I am not a playwright. I do not concentrate on the writing, but try to create a performance text. My aim is to experiment with the techniques of theatre. There is no writing for writing sake. What I am interested in is the issues. Encounter with situation is important to me. The cycle of the history is very compelling. I am looking for a futuristic approach to theatre. I am searching for my perception of theatre. I really don’t know what theatre is. Whatever I do, it’s my technique of expression.

Theatre as such is a means of communication. The situation in Manipur (everywhere for that matter) is very fragile. That is handled by the politicians. But the emotional aspect is missing. I try to bring that in my theatre.

My theatre needs concentration. But it’s different from other theatres. There is no advice, no statement in my theatre, only a few questions. Therefore, language should not be a hindrance (answering to a question whether subtitles should be used in his theatre in order to explain the content since his productions are in Manipuri language). Subtitles are distractions. My theatre is non-plot oriented theatre. There is only the basic content and how the content is presented. It’s abstract. (Therefore language as such plays a very minimal role.)

What is important for me in the theatre is how the energy flows on the stage. The camera is not sufficient enough to cover the entire stage. Therefore, the energy goes missing if the performance is filmed.

Theatre includes everything, literature, music, dance, lights, painting and other art forms. Yet, by combining all these, it creates a different art form.

Music in my theatre depends on the kind of work I am doing. The theme dictates other elements. In theatre music is not real, but time-bound. Music can create so many images.

Tradition is not only the history but also the wisdom that this history imparts. All civilisations come to an end one day. The remains turn into museum pieces. The question is how to communicate with these pieces of history.

I cannot please everyone (on the question of ornate expressions and violent themes in his productions). I do my own presentation. And I am not following anyone.

The colour black is very important to me. I want to paint in a black canvas. You paint and then erase it; you paint again and erase it again. Soon a layer appears after all these erasures. This is the approach I follow.

I am expecting joy in my heart. If I get it, I’ll present a happy play (on asked why his plays are tragic).

Manipur is not about one single issue, there are several. It needs to be looked at in its entirety. My plays are based on issues but it is aesthetically done.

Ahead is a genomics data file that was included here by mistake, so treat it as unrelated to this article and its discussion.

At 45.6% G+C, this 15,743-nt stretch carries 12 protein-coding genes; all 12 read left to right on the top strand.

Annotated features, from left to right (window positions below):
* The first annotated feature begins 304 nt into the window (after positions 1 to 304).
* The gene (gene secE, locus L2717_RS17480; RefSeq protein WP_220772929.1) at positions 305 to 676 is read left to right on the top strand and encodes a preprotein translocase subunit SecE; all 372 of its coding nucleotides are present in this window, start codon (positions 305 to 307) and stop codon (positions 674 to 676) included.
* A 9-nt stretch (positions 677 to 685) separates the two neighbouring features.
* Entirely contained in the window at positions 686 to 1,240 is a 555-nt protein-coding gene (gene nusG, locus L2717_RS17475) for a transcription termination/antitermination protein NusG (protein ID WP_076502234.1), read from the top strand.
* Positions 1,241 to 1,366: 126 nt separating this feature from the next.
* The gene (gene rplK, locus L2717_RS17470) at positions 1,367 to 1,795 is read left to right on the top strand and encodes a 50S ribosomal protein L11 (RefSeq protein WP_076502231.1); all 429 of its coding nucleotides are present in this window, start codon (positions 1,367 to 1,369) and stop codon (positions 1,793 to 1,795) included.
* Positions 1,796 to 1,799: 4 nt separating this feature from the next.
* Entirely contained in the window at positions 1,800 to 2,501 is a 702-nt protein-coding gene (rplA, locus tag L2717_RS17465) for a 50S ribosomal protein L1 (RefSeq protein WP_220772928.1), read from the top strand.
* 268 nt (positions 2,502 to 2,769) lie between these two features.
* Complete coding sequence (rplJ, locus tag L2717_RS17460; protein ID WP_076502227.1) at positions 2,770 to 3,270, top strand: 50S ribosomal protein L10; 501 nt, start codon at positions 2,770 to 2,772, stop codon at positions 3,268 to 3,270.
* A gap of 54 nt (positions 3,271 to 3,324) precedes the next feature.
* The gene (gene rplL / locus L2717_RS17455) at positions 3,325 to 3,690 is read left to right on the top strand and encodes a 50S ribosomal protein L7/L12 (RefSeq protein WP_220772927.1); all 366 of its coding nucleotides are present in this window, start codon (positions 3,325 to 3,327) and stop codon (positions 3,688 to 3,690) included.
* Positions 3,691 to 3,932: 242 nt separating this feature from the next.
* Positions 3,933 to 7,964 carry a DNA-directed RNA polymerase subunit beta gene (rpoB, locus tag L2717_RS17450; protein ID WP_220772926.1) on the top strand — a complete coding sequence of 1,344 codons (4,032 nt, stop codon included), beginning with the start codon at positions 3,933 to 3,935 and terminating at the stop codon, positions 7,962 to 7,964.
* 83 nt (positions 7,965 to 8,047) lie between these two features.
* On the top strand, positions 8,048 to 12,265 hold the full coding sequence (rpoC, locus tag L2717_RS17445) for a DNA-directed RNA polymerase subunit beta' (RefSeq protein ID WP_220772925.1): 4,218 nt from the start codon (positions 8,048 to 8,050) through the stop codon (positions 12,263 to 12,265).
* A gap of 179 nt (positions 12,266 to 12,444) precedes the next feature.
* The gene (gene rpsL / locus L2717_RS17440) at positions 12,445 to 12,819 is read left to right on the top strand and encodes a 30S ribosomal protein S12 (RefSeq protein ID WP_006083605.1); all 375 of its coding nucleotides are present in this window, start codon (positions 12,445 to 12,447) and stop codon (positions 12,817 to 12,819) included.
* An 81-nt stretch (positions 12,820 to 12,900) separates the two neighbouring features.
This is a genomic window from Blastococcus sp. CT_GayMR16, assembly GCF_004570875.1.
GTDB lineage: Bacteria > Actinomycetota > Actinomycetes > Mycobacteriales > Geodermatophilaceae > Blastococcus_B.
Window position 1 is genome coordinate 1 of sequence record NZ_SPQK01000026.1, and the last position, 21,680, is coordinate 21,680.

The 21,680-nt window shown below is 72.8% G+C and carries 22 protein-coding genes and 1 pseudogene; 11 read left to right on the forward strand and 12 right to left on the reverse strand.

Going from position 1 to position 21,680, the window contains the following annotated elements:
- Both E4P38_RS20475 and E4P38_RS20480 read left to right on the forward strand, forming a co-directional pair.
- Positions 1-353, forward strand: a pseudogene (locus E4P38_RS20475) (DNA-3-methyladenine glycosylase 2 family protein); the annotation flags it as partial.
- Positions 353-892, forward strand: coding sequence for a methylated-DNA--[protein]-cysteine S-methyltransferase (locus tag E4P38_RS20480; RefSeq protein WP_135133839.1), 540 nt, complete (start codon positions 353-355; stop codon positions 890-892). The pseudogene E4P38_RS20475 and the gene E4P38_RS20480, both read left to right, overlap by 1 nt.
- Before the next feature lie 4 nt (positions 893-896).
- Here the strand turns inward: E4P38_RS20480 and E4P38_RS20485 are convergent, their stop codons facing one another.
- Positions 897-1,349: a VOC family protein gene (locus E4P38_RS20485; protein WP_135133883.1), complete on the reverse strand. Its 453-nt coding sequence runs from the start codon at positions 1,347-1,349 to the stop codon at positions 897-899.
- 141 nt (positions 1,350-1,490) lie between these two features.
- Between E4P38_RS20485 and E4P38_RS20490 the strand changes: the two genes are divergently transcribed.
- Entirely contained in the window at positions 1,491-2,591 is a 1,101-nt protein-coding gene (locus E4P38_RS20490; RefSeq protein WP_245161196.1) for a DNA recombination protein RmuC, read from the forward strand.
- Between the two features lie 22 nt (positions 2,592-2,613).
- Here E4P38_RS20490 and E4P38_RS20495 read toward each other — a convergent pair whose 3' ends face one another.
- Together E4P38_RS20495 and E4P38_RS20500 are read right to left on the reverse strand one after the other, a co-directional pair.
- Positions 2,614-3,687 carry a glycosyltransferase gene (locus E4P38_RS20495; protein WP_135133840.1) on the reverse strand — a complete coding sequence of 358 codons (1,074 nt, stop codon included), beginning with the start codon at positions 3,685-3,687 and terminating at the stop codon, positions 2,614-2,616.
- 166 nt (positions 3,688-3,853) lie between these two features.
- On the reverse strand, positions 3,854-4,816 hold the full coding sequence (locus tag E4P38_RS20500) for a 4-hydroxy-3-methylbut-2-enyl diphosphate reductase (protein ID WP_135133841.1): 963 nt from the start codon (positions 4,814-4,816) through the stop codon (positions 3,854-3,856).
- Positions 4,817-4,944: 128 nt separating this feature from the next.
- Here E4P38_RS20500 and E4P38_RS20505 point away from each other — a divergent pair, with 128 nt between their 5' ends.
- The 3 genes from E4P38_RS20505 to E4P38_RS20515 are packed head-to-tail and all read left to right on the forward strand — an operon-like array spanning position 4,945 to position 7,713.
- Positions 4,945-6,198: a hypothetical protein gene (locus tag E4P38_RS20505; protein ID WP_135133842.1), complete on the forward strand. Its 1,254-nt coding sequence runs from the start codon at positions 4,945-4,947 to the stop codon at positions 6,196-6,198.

(Ratan Thiyam shared his views in a question-answer session at the Balgandharva Rangamandir on Jan 14)

The plays

The Mahabharat Trilogy

The story of the tragic death of Abhimanyu in the battle of Kurukhestra.

The final duel between Duryodhana and Bhima where the later commits a foul play at Krishna’s insistence. This angers Krishna’s brother Balaram.

Blind Age (Andha Yug)
The aftermath of Kurukhestra war, the futility of pride and power, where Gandhari curses Krishna for not stopping the battle of Kurukhestra.

The Manipur Trilogy

The story of the man from the creation to the collapse of the civilisation. The present is marred by violence. History is the only solace.

My Earth, My Love
The continuous cycle of war and bloodshed through the world. Yet, there’s still hope.

Nine Hills One Valley
At the wake of the collapse of civilisation, the strife of violence of bloodshed, the seven elders who created the world returns back to offer us rays of hope.

The Chorus Festival

Apart from the two trilogies, the Chorus Festival also saw a host of other events. On January 13, theatre personality and screen actor Makarand Deshpande was awarded the Amrish Puri Award for his contribution to theatre.

On January 14, a symposium was organised, attended by former NSD (National School of Drama) students, namely Om Puri, Rohini Hatangadi and others. The topic of discussion was the contribution of NSD to Indian theatre.

(The best part of the festival was the informal set up, especially in Jan 14 at Balgandharva Rangamandir where it looked like a marriage ceremony with Amol Palekar playing the host to the hilt. The city owes him for this spectacular event. This was the third time that Palekar hosted a theatre festival based a single artist’s work, the earlier two instances being Badal Sirkar and Vijay Tendulkar. Hoping Palekar continues this for years to come.)

No comments:

Post a Comment